When the Community Prosecutions Program closed its doors at 4 W. Chicago in Oak Park in February 2007, it left a void on both sides of Austin Boulevard.

The fight to bring back the program started immediately thereafter. Now three years later under a new name, the Community Justice Center will reopen in July at its previous location, Cook County Assistant State’s Attorney Joy Repella told about 40 residents at a local police meeting in Oak Park last week.

This is a program that communities rave about, Repella noted, adding that it will serve both Austin and Oak Park in three ways: prosecution, prevention and problem-solving.

“This was a campaign promise made by [Cook County State’s Attorney] Anita Alvarez, and one she has followed through on,” Repella said. “We have heard nothing but good things about these centers and their effect on the neighborhoods they serve.”

The cases handled in this office will be chosen based on the communities’ needs, Repella said. The office will have a liaison officer who will attend meetings in the community and reach out to neighborhood groups to address specific issues, including loitering in front of schools, burglary, theft and the drug war.

Repella called it a sad day when the Community Prosecutions Program was forced to close its doors because of budget woes. She said Austin and Oak Park residents will now regain the support they need.

“We want to go after the people who cause constant chaos. We try to focus on the few people who commit an awful lot of crimes, to help clean up the communities and make them safer,” she said.

Rev. Lewis Flowers, president of the Westside Ministers Coalition, agreed that the Austin community has missed the crime-fighting program.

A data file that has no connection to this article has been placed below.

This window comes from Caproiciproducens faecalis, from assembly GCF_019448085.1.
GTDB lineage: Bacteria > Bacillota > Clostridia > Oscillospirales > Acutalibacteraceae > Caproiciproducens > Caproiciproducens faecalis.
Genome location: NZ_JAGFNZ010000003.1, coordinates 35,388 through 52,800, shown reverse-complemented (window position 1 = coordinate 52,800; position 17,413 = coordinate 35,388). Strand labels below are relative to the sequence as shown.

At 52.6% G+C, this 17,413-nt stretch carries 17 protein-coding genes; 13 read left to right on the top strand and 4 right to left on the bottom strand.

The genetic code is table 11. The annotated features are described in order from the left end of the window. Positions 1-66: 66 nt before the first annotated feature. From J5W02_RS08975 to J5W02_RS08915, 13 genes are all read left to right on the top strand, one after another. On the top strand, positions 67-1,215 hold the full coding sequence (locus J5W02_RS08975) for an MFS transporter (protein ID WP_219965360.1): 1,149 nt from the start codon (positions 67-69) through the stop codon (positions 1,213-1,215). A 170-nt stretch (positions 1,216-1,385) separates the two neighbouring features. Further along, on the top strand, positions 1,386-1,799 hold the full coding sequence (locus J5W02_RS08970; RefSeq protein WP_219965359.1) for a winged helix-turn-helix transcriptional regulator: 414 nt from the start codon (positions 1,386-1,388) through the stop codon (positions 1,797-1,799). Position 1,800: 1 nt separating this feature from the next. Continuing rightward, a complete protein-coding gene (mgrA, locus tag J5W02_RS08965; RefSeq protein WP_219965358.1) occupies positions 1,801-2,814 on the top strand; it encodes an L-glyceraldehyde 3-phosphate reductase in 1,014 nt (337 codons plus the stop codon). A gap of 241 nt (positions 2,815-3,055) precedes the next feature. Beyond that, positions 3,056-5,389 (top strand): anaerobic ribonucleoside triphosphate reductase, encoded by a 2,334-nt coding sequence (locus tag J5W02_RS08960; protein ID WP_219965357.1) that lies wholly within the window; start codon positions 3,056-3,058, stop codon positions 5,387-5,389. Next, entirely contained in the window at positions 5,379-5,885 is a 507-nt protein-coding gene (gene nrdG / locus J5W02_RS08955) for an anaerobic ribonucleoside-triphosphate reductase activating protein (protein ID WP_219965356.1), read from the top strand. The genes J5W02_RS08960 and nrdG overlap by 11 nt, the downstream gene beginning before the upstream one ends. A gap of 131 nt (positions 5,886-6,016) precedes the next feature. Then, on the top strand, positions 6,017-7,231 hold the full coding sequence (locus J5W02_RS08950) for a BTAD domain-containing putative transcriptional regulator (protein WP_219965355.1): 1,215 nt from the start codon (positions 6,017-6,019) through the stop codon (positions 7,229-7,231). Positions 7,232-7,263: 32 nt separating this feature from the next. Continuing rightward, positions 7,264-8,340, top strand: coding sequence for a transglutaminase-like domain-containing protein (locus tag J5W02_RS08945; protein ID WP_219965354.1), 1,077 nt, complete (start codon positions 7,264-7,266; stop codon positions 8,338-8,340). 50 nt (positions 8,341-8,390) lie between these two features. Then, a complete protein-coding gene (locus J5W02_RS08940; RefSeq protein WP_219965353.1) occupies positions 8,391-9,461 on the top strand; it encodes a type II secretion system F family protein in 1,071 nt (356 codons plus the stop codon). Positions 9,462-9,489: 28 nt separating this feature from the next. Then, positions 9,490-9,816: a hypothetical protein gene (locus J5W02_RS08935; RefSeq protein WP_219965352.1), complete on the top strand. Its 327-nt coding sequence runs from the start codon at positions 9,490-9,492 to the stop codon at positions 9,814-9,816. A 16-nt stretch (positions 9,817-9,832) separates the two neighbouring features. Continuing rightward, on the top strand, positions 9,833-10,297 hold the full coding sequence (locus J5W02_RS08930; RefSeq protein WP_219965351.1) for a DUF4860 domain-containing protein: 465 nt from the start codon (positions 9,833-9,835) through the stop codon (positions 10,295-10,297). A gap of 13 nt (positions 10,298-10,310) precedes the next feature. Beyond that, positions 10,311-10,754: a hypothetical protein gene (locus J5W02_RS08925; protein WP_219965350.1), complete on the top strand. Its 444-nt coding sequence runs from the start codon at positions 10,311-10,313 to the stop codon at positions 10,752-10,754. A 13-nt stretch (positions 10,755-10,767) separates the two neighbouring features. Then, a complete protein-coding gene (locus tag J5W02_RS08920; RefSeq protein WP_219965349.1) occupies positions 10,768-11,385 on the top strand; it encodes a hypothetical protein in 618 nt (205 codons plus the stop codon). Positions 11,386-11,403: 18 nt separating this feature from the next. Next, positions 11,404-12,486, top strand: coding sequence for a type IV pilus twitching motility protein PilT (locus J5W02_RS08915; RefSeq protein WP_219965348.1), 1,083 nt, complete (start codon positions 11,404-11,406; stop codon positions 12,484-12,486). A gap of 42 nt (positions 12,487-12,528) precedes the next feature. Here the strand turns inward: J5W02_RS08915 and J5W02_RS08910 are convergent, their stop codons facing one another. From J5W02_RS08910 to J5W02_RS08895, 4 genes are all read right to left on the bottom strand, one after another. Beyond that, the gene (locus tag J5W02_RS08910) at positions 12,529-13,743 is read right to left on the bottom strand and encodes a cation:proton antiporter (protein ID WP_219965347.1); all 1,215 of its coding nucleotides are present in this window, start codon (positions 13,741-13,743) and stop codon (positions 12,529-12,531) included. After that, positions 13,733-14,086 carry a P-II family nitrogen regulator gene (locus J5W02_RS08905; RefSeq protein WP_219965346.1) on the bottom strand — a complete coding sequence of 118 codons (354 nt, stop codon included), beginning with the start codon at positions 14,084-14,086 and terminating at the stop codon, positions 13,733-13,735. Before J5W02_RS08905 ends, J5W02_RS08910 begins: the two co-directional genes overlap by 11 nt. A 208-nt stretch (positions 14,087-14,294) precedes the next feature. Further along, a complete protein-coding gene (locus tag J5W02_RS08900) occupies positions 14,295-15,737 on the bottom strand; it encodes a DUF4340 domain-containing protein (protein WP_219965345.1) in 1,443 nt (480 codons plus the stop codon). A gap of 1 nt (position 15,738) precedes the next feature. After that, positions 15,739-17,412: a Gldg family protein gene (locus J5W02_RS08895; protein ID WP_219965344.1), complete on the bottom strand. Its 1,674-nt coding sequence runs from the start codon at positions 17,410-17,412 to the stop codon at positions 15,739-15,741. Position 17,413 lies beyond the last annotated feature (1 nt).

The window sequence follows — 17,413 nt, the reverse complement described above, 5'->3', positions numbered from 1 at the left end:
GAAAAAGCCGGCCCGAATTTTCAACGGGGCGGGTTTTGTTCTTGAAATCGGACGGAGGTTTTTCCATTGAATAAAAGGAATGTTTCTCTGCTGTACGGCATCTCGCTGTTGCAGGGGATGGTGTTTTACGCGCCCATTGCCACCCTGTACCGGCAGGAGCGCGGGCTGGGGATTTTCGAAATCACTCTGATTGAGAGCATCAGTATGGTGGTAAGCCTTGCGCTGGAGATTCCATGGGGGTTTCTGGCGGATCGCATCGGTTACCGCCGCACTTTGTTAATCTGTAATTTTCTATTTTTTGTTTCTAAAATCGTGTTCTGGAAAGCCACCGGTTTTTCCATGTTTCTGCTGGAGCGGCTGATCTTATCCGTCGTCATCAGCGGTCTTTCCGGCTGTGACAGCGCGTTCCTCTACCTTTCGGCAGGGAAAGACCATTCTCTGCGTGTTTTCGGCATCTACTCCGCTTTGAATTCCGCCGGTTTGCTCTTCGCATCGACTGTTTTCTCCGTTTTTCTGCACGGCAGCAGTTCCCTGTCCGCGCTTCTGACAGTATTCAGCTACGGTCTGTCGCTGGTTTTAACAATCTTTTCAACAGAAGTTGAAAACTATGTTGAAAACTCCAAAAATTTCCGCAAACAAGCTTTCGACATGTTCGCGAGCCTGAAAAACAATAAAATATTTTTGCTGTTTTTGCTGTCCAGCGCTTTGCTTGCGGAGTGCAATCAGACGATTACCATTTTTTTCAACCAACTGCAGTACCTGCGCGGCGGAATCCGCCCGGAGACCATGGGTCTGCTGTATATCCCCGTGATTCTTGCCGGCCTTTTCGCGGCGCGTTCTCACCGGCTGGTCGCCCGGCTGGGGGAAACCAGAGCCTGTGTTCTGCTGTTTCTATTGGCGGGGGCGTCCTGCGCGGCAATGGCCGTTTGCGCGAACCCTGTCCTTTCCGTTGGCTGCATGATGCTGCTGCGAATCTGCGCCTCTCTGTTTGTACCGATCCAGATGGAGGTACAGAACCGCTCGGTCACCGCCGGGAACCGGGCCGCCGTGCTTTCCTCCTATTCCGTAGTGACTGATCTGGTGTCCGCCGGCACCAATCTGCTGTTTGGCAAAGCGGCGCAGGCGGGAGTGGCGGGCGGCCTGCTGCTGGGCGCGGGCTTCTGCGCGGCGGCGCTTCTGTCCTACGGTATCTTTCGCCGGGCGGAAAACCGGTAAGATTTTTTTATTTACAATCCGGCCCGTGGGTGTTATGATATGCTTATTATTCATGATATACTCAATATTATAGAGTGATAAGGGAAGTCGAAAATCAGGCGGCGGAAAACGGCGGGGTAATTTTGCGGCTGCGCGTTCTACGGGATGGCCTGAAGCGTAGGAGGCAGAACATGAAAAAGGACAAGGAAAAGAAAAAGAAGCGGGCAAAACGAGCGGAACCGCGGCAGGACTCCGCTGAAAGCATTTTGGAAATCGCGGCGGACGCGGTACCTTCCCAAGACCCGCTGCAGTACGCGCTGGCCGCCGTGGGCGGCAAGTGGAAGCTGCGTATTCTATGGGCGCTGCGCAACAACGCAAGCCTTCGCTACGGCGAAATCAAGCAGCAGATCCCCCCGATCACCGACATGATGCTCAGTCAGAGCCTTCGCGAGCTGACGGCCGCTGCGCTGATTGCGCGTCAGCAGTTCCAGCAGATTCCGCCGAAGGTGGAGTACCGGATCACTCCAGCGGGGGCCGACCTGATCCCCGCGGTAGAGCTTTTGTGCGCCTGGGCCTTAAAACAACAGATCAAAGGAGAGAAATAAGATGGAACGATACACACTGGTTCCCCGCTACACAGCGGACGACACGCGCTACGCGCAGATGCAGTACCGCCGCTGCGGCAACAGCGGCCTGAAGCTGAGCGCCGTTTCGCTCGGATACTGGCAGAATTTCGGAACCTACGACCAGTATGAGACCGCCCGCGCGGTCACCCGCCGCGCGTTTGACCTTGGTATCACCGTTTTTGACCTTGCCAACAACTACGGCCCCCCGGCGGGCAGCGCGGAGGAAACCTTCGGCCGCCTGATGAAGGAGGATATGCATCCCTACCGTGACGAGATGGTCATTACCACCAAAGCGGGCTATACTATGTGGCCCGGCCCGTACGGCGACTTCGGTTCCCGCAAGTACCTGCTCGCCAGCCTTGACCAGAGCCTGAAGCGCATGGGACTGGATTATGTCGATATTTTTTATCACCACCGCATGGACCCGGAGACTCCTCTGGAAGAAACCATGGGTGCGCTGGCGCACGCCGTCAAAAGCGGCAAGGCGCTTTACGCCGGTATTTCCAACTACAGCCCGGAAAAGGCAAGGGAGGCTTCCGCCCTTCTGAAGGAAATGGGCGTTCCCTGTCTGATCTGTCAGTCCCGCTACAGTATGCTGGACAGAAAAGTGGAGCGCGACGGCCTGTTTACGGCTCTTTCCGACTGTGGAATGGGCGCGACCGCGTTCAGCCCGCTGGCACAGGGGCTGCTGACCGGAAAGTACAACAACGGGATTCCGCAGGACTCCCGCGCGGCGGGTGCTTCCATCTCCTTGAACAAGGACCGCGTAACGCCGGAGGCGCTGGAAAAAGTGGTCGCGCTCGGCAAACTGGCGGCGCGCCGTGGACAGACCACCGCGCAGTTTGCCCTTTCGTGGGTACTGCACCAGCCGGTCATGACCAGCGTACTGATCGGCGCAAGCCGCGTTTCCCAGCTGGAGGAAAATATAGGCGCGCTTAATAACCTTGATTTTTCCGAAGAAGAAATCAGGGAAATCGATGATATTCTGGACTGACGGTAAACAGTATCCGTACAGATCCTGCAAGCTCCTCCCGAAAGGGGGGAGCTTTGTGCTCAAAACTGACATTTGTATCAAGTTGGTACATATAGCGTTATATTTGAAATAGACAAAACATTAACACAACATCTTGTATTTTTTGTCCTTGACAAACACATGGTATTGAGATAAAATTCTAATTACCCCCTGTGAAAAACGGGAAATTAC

“This is a big step in the right direction,” he said. “This is an important program, and it will shore up what we are already doing with the community, the churches and the police department. Now the state’s attorney is there for us as a support system to make sure the offenders don’t offend us anymore.”

He added that the program sends a very clear message that “there is no place for crime in our communities.” The center, he noted, will help both communities deal with criminals who cross the Chicago-Oak Park boarder at Austin Boulevard.

“This was a successful program for the seven years we had it,” Flowers recalled. “We have never stopped the fight to bring it back, and now that it is coming back, we are sending a message that we are on the same page and we won’t tolerate the crime anymore.”

Repella said another major benefit is that residents will be allowed to report crime and problems anonymously, and, with the help of court advocacy groups, the state’s attorney can try cases even if witnesses and victims are too scared to testify.

Flowers said in most cases residents want, or even need, to remain anonymous, and this office will allow that, breaking the “code of silence because of fear.”

Cmdr. Walter Green of Austin’s 15th District said he could not comment on the new program because the Chicago Police Department’s News Affairs office had not researched the subject.